It has also been stated that on 27.08.2012, a letter signed by the President and Secretary of Lucknow Income Tax Tribunal Bar Association was received by the Senior Member of ITAT, Lucknow attaching therewith a copy of the letter dated 25.08.20 12, addressed to the President of Income Tax Appellate Tribunal, Member. In the said letter dated 27.08.2012, it was prayed that since the members of the Lucknow Income Tax Tribunal Bar Association have resolved not to appear before the Bench in which Sri B.R. Jain, the Accountant Member is one of the members, therefore the appeals be adjourned till such time a decision is taken by the President of the ITAT on the letter of Lucknow Income Tax Tribunal Bar Association dated 25.08.2012. On the said letter, an order by the Senior Member of ITAT, Lucknow, Sunil Kumar Yadav (hereinafter referred to as “complainant”), on whose reference the present proceedings have been initiated, was passed on 27.08.2012 stating therein that since the Bar has expressed its reservations through representation to the President of ITAT against the combination of the Bench, the matters are adjourned to 01.10.2012.
A separate order was passed on the same day by the Accountant Member, B.R. Jain stating therein that certain practitioners before the Tribunal have joined hands in “forum-shopping”. The allegations in the application are motivated, false, frivolous and, thus, unacceptable. The Accountant Member further expressed in the said letter that being junior member of the Bench, he did not object to the discretion being exercised by the Senior Member of the Bench in adjourning the hearing of the cases.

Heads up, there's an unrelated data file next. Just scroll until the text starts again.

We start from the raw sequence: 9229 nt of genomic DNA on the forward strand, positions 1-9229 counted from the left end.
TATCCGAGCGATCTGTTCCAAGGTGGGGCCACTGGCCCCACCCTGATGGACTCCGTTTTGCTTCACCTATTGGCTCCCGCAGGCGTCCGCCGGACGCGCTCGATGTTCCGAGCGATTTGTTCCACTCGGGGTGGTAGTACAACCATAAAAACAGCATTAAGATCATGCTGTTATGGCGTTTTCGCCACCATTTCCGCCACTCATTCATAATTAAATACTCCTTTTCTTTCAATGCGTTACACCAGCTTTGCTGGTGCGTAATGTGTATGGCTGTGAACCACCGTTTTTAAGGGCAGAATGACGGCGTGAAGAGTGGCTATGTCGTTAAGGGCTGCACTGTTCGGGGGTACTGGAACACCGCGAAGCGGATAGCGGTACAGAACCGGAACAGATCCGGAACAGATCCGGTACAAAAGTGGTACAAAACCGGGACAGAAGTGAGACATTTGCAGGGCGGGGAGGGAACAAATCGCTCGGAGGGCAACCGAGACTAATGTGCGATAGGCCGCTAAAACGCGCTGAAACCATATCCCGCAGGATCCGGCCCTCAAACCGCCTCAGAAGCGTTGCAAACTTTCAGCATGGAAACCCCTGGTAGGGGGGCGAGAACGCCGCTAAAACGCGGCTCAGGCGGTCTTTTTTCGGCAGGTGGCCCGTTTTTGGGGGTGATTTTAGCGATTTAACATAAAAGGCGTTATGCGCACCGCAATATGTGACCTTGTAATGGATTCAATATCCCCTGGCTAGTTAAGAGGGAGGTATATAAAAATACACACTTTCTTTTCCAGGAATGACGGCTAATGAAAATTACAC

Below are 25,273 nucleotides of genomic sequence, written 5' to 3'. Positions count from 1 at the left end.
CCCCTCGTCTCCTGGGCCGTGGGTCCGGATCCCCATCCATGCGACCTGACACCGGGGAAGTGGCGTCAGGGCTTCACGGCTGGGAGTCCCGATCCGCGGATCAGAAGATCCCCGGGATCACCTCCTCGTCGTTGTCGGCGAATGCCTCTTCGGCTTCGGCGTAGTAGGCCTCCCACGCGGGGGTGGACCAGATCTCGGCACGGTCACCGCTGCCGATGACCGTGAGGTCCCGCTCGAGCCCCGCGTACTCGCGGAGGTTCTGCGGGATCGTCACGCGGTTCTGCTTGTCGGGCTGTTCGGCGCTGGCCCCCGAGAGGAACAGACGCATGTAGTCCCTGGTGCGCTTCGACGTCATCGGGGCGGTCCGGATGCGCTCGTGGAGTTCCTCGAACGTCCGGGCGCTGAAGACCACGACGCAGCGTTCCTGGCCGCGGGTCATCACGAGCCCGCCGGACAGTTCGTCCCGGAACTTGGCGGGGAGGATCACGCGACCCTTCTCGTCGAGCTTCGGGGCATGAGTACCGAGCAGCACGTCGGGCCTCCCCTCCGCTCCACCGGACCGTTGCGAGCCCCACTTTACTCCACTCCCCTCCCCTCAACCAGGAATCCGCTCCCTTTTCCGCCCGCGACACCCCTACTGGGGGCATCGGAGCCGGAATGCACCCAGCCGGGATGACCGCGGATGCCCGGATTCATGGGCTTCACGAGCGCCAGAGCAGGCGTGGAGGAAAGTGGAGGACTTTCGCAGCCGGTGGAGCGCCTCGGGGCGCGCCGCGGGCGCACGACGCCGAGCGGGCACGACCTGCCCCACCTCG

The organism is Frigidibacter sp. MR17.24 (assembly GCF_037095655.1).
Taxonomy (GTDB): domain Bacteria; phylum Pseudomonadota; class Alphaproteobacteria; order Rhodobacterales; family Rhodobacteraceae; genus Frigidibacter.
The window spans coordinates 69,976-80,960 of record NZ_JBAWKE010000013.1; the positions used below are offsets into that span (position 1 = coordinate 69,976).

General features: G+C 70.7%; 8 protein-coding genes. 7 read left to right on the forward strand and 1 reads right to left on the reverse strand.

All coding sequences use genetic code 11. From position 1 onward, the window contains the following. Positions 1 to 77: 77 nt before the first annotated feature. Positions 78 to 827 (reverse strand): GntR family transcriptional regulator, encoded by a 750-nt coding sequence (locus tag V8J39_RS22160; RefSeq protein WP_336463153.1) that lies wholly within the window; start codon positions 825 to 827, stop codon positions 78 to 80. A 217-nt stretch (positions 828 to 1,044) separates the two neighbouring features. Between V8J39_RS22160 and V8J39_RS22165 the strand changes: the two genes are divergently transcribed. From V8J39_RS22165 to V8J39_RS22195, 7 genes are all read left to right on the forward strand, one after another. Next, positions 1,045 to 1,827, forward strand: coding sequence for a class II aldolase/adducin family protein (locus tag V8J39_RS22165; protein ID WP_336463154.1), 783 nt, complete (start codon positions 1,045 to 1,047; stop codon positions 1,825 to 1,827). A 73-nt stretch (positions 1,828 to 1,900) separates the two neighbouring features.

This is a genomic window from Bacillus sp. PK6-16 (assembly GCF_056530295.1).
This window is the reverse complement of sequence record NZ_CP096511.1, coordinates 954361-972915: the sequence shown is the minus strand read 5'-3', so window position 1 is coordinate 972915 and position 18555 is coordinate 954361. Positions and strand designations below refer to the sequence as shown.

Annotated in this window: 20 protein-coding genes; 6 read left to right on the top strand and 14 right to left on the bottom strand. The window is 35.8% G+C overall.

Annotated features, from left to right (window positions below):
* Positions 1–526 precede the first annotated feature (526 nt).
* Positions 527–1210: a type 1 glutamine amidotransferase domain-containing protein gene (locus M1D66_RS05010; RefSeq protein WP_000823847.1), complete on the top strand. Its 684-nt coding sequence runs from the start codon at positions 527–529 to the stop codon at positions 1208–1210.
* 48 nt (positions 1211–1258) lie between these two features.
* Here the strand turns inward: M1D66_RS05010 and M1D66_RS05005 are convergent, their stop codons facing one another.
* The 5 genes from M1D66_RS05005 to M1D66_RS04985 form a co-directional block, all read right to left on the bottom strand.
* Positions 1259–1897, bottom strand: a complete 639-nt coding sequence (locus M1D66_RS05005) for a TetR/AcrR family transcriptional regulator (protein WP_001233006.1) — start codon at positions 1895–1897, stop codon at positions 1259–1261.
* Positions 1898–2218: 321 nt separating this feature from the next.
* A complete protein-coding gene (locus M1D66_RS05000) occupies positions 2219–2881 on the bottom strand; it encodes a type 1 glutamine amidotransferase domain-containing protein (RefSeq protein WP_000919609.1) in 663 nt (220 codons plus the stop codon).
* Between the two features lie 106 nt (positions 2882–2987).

It has further been stated that during hearing of appeals in the cases of M/s Rotomac Global (P) Limited, Kanpur Vs. DCIT and Income Tax Officer VI (4) Vs. Sri Suneet Kumar Rastogi, an application was moved on 30.08.2012 for adjournment by Sri Pradeek Kumar Kapoor-opposite party No.2, a Chartered Accountant and authorized representative of the assessee. The said adjournment application was accompanied by a representation dated 28.08.2012 made by Sri S.K. Garg- opposite party No.1 before the President of ITAT, Mumbai raising certain allegations regarding functioning of the Tribunal at Lucknow. The said representation dated 28.08.2012 made by the opposite party No.1, inter alia, mentions the resolution dated 25.08.2012, passed by the Lucknow Income Tax Tribunal Bar Association. In the said representation, the opposite party No.1 further states that some members of the profession might have found the behavior of B.R. Jain, the Accountant Member to be awkward and embarrassing but for that, members of the profession themselves are to be blamed.